An untenable burden: Exploring experiences of secondary school nurses who encounter young people with mental health problems
The Journal of School Nursing
School of Nursing and Midwifery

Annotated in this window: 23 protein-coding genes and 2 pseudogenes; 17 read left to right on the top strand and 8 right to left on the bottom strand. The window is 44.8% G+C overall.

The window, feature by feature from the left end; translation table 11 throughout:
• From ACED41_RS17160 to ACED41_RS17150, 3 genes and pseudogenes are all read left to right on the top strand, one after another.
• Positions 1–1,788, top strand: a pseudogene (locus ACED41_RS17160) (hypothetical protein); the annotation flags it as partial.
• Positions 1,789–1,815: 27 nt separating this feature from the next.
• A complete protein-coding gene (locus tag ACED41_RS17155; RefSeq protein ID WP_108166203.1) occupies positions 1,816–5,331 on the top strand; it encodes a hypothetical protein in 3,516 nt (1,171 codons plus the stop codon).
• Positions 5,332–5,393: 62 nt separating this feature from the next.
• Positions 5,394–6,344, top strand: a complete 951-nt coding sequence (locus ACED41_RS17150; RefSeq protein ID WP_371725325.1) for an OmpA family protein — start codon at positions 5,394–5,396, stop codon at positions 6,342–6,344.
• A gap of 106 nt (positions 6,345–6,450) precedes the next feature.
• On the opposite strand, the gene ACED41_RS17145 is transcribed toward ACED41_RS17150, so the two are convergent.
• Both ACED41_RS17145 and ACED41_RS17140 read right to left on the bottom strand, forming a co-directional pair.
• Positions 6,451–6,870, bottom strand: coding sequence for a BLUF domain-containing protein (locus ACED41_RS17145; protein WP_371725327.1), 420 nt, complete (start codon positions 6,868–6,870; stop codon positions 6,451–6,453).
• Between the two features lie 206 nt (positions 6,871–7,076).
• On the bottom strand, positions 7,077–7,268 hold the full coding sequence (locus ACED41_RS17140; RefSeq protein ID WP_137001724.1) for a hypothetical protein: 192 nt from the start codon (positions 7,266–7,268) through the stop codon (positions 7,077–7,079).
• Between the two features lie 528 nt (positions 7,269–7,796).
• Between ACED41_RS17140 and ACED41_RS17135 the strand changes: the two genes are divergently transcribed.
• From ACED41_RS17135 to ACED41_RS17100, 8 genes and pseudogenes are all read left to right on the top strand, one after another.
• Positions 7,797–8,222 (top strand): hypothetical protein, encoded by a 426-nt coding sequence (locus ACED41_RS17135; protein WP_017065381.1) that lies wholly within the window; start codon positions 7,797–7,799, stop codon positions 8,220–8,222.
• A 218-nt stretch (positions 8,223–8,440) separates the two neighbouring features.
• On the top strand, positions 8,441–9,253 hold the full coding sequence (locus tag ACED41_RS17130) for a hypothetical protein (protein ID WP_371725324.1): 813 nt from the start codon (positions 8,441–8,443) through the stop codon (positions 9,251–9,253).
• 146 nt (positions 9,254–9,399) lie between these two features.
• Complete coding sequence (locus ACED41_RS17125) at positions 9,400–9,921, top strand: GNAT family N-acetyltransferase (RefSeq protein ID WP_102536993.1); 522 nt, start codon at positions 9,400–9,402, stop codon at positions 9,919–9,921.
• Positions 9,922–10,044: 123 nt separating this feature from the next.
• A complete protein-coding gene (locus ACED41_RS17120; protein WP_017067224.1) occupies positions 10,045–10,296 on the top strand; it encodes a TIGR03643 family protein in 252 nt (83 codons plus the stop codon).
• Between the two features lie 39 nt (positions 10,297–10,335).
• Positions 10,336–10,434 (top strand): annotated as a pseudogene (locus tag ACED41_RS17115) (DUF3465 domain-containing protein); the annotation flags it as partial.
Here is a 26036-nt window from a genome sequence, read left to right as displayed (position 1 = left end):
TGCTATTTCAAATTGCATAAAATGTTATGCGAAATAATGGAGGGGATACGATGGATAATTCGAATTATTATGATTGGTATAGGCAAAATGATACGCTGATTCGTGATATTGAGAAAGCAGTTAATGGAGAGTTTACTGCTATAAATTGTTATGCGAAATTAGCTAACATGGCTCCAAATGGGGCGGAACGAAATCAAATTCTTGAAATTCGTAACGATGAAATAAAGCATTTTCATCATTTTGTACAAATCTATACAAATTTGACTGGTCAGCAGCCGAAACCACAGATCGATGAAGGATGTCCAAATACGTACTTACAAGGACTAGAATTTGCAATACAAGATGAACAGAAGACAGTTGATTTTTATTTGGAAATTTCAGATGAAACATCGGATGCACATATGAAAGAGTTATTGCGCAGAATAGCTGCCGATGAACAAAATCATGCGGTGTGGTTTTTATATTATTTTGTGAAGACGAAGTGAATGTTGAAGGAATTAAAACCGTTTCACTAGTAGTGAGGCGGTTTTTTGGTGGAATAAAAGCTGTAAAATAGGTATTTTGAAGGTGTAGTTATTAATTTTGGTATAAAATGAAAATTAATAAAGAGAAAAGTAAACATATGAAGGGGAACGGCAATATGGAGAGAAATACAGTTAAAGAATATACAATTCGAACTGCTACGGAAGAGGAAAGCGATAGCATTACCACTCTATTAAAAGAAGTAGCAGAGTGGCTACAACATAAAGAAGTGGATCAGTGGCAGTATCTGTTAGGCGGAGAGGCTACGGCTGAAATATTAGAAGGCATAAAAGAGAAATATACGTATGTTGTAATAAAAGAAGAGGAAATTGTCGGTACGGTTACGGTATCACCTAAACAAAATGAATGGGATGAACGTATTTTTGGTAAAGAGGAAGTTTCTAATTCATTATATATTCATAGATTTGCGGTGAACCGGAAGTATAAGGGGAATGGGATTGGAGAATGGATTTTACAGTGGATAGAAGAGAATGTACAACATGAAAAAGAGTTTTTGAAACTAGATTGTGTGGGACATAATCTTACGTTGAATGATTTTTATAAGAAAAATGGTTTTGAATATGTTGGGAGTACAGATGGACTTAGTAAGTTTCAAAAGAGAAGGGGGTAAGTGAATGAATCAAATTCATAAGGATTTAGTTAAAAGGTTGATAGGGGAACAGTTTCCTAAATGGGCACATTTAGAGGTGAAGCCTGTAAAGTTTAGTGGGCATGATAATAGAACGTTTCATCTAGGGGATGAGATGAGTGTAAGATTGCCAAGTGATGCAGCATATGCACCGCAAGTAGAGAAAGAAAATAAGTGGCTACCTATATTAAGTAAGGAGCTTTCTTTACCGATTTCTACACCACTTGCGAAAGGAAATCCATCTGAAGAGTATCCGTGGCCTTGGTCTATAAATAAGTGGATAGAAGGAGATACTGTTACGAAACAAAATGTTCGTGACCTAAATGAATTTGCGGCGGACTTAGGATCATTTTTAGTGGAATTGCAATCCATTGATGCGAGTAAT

School nurses have reported stress and worry caring for young people experiencing mental health problems, but why this occurs and how they respond has not been well-explored. In this study researchers generated a substantive theory of the experiences of secondary school nurses who encountered young people with mental health problems using the original method of grounded theory. Thirty-one Western Australian school nurse participants reported that students presented with complex mental and social health needs that were not easily resolved. This was conceptualized as an untenable burden. Participants countered this by engaging in the three-stage process of tactical prioritizing. During an initial period of strategic assimilation into the school and broader community, participants referred students to external service providers. This was frequently inadequate, and participants found themselves grappling with unmet student mental health needs. Participants responded by implementing nursing strategies for optimizing outcomes in the lives of young people, while simultaneously engaging in managing self to support their own well-being.